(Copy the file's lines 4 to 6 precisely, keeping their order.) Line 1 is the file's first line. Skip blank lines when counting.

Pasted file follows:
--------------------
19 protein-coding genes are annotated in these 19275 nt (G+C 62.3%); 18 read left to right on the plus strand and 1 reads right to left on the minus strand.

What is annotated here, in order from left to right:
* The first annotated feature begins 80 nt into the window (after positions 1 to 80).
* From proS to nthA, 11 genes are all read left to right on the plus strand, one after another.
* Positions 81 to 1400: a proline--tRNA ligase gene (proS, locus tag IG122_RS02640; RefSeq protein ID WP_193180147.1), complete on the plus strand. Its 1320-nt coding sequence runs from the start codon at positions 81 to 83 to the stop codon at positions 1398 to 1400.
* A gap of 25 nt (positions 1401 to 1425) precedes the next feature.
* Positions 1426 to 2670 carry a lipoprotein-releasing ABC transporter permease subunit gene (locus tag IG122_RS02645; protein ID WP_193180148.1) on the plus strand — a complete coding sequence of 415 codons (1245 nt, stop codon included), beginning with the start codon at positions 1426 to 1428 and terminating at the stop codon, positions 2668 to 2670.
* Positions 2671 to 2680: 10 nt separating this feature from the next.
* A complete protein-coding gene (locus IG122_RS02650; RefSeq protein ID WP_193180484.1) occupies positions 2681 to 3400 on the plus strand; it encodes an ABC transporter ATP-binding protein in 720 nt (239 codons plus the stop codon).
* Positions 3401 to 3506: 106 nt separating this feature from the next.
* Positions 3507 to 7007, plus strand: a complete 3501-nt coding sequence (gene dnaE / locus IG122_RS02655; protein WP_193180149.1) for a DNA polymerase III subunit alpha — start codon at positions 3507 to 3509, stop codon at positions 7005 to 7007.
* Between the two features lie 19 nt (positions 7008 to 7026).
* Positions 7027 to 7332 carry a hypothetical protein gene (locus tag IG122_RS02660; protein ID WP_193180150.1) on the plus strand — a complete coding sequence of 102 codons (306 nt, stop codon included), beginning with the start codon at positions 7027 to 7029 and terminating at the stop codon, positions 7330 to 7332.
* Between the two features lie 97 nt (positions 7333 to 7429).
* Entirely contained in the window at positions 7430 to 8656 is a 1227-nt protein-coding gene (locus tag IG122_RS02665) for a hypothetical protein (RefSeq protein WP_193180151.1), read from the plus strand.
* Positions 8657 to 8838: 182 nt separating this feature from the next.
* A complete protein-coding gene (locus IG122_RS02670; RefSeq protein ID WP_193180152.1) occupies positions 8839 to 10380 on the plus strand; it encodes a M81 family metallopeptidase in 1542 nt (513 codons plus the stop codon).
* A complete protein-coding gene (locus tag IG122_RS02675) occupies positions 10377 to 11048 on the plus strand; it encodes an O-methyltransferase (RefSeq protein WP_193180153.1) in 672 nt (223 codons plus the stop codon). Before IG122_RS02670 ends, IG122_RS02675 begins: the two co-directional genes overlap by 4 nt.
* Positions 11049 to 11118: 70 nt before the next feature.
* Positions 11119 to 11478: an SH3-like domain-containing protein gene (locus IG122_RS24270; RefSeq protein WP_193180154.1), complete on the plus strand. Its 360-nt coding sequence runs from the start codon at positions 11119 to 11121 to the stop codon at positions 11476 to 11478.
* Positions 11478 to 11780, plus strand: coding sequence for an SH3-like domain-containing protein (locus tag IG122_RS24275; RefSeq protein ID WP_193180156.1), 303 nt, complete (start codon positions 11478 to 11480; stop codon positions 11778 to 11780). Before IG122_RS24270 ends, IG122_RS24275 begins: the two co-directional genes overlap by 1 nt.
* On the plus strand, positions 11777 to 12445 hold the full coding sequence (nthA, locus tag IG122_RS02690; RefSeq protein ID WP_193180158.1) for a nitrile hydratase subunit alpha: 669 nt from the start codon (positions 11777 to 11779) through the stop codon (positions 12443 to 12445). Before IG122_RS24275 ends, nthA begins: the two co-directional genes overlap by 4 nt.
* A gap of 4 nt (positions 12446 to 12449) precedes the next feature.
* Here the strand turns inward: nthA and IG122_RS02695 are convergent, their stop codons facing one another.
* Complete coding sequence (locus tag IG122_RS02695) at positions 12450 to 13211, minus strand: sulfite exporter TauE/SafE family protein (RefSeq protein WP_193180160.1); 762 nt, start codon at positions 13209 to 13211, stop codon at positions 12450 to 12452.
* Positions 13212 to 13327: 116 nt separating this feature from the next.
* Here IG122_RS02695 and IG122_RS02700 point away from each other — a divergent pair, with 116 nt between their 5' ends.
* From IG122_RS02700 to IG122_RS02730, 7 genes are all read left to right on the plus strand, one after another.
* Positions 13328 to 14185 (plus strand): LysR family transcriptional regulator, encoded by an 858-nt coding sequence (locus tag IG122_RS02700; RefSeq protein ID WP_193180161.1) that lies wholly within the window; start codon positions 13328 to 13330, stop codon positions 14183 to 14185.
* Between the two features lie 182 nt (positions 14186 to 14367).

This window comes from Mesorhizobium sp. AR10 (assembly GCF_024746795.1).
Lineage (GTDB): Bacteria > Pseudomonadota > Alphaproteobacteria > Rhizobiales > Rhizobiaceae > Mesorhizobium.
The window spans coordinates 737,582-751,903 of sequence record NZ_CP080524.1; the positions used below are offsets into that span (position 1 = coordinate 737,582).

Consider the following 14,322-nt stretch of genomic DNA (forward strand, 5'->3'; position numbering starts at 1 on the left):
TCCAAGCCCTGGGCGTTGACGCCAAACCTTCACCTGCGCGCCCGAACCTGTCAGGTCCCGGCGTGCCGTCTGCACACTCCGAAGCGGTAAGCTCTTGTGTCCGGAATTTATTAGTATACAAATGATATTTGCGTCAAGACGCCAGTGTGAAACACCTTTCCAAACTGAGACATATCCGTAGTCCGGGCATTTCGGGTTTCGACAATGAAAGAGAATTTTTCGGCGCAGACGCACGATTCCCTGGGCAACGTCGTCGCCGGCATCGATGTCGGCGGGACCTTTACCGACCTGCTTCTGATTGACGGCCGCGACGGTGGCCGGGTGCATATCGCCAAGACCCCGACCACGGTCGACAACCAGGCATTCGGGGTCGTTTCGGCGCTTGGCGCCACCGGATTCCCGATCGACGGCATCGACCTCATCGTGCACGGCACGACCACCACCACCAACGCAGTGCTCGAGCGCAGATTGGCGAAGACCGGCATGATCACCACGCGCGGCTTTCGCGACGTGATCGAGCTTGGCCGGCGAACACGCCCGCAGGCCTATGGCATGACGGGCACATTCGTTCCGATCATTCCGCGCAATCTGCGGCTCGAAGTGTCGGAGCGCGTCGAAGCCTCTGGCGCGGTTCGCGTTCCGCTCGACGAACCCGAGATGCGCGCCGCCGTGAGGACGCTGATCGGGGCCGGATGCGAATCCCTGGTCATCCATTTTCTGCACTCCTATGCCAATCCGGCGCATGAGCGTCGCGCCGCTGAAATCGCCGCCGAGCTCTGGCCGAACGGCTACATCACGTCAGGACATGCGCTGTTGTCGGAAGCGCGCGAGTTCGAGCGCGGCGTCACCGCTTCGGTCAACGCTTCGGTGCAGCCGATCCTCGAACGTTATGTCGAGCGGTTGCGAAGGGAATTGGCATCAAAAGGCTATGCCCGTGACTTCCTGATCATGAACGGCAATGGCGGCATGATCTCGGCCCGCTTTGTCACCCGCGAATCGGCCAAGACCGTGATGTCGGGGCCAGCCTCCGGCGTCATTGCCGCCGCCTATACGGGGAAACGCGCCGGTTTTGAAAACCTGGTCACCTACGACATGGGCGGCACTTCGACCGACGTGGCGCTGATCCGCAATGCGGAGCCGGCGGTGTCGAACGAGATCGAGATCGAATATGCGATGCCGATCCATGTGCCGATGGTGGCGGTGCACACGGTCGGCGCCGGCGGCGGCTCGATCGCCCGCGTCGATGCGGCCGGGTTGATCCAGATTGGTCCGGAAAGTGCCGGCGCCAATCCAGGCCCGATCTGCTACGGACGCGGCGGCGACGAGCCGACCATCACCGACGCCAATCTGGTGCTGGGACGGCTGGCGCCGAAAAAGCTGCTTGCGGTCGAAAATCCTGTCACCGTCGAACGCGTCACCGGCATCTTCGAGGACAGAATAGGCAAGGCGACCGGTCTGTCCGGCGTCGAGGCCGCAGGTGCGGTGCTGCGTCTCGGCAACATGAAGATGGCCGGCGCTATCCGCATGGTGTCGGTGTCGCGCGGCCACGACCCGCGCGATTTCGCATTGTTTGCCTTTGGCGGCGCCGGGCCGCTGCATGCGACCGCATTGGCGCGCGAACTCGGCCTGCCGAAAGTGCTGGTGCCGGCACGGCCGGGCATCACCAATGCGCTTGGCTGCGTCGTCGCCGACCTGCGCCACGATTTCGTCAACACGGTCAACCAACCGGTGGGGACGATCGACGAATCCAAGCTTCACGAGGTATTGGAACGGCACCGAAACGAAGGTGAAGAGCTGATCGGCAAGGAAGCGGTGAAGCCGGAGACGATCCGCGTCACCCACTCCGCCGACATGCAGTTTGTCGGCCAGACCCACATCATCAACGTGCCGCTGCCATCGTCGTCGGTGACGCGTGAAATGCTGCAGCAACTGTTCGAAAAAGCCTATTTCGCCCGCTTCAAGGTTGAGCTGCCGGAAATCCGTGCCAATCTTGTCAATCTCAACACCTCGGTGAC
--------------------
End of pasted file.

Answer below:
* From proS to nthA, 11 genes are all read left to right on the plus strand, one after another.
* Positions 81 to 1400: a proline--tRNA ligase gene (proS, locus tag IG122_RS02640; RefSeq protein ID WP_193180147.1), complete on the plus strand. Its 1320-nt coding sequence runs from the start codon at positions 81 to 83 to the stop codon at positions 1398 to 1400.
* A gap of 25 nt (positions 1401 to 1425) precedes the next feature.